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Implementing Internationalization (i18n) in Vue.js Projects

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Why is Internationalization important? The reasons are manifold: it expands the reach of your application to a global audience, attracts more clients, and enhances the overall user experience. Fortunately, there's a fantastic library called "i18n" that simplifies the process of internationalizing our Vue.js applications. In today's article, we'll delve into how to integrate this library into our app and harness its power. Join us in this hands-on exploration.

For this article, we'll leverage the 'Simple CRM' project from our previous list of projects. We'll integrate and utilize the i18n library to internationalize our application.

Typically, articles are divided into several sections, but in our scenario, we're focusing on one library and one cohesive topic. Therefore, let's proceed step-by-step without segmenting the content.

Okay, we need to install i18n for the Vue library into our project, for that - open the existing one or create a new one. Then, in the console use the command: "npm i vue-i18n@9".

We will use i18n globally so let's modify our main.js file. Import the createI18n function from 'vue-i18n', Use the createI18n function to implement the library, pass the object as a parameter into the function, and configure locale and messages keys like in the example.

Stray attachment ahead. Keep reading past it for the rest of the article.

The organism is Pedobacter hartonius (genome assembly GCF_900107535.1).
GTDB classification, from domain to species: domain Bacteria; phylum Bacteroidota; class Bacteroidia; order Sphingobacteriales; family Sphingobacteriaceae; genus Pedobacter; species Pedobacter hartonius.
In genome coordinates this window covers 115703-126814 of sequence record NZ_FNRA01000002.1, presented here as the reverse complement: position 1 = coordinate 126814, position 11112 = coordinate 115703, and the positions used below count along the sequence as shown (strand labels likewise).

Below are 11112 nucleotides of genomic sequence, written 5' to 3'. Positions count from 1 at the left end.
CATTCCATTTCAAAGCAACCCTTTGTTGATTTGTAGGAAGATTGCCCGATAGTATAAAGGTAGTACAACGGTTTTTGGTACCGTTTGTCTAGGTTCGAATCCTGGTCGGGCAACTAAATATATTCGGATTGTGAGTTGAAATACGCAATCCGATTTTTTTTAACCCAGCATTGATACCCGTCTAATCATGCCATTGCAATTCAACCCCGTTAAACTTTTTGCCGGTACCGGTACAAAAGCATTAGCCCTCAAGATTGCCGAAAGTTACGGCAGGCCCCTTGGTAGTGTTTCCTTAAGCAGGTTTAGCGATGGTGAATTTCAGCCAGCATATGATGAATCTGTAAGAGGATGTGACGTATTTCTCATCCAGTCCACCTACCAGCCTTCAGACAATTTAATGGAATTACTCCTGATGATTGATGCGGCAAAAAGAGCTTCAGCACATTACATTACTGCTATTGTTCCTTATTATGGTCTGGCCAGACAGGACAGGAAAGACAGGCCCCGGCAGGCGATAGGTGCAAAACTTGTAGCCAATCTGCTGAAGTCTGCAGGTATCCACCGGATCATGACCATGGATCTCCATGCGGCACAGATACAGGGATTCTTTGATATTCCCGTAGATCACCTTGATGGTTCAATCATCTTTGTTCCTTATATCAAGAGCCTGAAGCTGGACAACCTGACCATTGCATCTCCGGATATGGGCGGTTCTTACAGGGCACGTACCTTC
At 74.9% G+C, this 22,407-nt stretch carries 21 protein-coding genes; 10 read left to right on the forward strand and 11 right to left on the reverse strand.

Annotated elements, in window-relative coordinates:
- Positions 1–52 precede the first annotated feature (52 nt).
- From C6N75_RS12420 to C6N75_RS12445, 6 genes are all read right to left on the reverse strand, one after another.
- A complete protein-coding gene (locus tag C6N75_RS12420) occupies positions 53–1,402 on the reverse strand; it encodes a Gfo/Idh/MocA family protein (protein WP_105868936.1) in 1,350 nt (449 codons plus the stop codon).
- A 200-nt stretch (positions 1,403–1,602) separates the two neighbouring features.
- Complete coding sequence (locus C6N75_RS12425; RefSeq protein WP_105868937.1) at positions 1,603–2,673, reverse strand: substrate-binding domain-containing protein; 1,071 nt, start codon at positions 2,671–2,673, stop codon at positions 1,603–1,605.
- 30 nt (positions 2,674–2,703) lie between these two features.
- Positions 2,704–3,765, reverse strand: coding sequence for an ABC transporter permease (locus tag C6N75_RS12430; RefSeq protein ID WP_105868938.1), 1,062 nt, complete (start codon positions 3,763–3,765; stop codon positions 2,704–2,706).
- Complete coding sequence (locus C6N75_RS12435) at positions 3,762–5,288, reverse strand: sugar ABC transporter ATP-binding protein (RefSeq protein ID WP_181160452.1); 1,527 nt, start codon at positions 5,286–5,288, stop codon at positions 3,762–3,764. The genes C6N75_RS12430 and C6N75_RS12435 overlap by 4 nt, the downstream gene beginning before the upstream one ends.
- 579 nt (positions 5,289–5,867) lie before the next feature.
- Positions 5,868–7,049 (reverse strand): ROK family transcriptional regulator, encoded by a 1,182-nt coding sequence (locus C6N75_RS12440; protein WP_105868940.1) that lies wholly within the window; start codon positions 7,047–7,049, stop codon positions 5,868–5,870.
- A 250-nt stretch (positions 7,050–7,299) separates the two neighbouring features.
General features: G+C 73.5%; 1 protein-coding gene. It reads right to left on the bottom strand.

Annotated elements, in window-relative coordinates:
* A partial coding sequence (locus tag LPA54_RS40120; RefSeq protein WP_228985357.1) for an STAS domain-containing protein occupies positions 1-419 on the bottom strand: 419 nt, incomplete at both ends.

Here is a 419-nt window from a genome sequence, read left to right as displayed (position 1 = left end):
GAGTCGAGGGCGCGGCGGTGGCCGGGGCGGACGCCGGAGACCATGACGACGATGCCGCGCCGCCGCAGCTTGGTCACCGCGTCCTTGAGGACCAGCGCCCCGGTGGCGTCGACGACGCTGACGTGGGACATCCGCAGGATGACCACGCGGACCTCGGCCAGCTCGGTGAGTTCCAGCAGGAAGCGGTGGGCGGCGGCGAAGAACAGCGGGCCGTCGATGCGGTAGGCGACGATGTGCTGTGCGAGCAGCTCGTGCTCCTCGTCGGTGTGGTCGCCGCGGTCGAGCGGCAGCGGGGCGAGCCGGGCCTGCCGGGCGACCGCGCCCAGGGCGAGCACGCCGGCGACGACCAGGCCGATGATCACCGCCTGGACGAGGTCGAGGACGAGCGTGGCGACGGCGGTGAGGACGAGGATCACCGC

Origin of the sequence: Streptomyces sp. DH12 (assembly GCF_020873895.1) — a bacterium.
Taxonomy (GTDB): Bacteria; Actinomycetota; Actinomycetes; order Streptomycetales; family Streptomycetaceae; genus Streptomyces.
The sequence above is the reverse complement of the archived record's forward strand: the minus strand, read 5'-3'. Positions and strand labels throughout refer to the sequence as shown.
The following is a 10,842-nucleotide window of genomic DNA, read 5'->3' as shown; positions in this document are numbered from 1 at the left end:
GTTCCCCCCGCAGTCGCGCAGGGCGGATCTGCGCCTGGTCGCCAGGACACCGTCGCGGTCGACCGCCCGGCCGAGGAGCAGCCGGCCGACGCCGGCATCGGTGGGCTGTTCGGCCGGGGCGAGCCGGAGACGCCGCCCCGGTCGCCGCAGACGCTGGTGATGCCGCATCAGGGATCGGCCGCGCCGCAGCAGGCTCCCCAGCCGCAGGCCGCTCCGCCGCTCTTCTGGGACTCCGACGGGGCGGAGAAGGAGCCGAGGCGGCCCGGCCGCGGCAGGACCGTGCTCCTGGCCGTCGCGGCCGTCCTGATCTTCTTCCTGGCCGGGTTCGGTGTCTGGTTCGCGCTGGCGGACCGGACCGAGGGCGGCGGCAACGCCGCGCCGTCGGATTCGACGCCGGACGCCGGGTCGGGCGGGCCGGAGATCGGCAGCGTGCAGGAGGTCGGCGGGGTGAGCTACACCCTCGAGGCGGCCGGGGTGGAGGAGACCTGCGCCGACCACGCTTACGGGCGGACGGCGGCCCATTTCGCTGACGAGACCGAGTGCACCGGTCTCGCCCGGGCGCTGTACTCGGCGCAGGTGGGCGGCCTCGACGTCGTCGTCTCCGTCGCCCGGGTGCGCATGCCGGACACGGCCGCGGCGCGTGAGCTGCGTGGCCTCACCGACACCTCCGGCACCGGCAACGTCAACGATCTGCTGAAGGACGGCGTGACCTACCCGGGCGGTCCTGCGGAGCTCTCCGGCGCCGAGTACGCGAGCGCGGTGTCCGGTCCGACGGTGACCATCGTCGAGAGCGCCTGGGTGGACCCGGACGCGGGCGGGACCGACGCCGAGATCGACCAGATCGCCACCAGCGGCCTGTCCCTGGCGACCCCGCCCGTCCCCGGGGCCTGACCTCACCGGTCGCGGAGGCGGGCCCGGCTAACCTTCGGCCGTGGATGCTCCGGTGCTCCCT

const i18n = createI18n({
  locale: 'en',
  messages: {
export { i18n };
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Locale in this case is our default language, and messages contain files with translations. Last line we exported our module so that we could update the locale dynamically.

Next step, we will create "en.js" and "ua.js" files and add translations into them.

export default {
    welcome: 'Welcome! The application is under construction.',
    dashboard: 'Dashboard',
    stores: 'Markets',
    products: 'Products',
    users: 'Users',
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Also, do not forget to import those files into our main.js file. And what's next? Yes sure, we want to use this translation in our Vue js app. For that purpose open any Vue js component and replace text with "t" function "$t(key)".

<div class="dashboard">
        <h3>{{ $t('dashboard') }}</h3>
        <h2>{{ $t('welcome') }}</h2>
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Now, when you start your project you will find that the text appears with the language you defined at the "locale" key, in the createI18n function.

To wrap up, integrating internationalization into Vue.js projects is vital for reaching a wider audience and enhancing user experience. With the i18n library, this process becomes straightforward, allowing developers to adapt their apps easily to different languages and regions.

We hope this guide has provided you with valuable insights to implement internationalization effectively in your Vue.js projects. Happy coding, and may your apps reach users around the world seamlessly!

Top comments (2)

richardevcom profile image
richardevcom • Edited

In a long run, using JSON file import with translation strings will be more manageable. Here's an example:

webcraft-notes profile image
WebCraft Notes

Thank you for the suggestion! Vue I18n supports various file formats for resources, offering flexibility based on project needs. That is why it is so popular and handy 😊